New poll finds Markey, Brown in statistical dead heat in hypothetical Senate race
If former US senator Scott Brown decides to run against US Representative Ed Markey in the special election for Senate, the two would be locked in a statistical tie, a new poll finds.
The Republican Brown would get 48 percent of the vote, while Markey, a Democrat, would get 45 percent of the vote, if the election were held today, according to the poll released by Public Policy Polling. But the gap between the two fell within the survey’s margin of error, plus or minus 3.6 percentage points.
Brown has not yet announced whether he will run against the veteran Congressman.
A surprising group of people did not want him to run, according to the poll: many Republican voters.
The poll found that 48 percent of Republican voters preferred that Brown run for governor in 2014, compared with 38 percent who thought he should run in the June special election for the seat left vacant by the departure of John F. Kerry to become secretary of state.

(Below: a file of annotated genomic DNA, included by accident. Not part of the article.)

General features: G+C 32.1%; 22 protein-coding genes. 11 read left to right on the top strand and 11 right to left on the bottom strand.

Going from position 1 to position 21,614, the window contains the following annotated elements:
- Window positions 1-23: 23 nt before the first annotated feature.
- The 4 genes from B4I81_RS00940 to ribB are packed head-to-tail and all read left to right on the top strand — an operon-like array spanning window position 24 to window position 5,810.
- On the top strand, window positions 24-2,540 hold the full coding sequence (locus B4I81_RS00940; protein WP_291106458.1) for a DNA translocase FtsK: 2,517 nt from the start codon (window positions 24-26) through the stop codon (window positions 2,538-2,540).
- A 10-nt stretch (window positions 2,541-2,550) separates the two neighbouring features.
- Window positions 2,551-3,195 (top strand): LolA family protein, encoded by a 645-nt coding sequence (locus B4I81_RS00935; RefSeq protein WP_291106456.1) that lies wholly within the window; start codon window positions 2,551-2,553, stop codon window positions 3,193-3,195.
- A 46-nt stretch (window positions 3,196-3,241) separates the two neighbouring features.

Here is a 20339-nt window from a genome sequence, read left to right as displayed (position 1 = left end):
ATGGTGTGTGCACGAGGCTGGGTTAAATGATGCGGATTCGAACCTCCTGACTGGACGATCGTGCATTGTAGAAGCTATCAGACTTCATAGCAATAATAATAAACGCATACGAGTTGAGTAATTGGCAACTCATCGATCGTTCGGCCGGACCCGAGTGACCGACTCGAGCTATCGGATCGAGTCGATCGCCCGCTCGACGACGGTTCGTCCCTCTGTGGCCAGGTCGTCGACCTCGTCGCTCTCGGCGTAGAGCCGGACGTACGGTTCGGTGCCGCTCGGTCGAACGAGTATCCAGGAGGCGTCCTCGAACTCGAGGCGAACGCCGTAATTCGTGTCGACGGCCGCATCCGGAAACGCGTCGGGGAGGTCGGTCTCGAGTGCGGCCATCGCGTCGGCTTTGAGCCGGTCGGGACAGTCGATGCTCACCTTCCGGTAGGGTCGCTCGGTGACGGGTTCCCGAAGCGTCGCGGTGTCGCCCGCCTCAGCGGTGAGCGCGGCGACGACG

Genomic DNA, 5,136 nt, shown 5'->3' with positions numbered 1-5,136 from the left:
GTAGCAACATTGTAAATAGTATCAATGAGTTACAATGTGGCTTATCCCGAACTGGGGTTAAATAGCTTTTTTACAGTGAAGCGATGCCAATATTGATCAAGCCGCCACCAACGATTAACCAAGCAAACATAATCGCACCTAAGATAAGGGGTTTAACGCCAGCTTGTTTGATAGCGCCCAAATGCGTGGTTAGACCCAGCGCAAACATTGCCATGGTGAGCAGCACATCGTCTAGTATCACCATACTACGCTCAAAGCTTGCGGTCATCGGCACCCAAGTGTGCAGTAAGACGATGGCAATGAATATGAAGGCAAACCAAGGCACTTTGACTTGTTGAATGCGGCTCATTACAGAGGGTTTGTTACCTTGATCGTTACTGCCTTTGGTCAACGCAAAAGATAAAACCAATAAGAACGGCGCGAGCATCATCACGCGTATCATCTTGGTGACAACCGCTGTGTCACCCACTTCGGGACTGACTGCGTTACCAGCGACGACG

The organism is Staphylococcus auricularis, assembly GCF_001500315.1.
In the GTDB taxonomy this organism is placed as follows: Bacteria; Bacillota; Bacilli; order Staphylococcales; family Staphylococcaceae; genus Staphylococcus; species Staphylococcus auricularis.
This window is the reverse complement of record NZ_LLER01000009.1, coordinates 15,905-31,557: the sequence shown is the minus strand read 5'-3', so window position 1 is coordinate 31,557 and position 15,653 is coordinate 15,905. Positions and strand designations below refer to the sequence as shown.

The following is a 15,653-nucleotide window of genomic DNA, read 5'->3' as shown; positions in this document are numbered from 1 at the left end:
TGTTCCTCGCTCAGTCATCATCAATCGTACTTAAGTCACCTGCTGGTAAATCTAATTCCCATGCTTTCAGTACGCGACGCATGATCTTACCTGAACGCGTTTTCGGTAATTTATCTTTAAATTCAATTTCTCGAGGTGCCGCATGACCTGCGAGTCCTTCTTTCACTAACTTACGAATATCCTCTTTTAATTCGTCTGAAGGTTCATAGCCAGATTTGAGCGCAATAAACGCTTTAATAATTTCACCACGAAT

The pollsters also said Brown would start out with a substantial lead against possible Democratic gubernatorial candidates Steve Grossman, Carmen Ortiz, and Donald Berwick.
“Scott Brown has a tough choice to make,” said Dean Debnam, president of the polling company. “He could make another Senate run with a 50/50 chance of victory, or choose a Gubernatorial race that might give him better odds.”
US Representative Stephen Lynch is expected to announce Thursday that he will vie with Markey for the Democratic nomination for the Senate seat.
But the poll had bad news for Lynch, saying that Markey would garner 52 percent of the votes in a primary, compared with 19 percent. The margin of error for the Democratic results was plus or minus 4.9 percentage points.
The poll surveyed 763 voters and 404 Democratic primary voters Tuesday and today.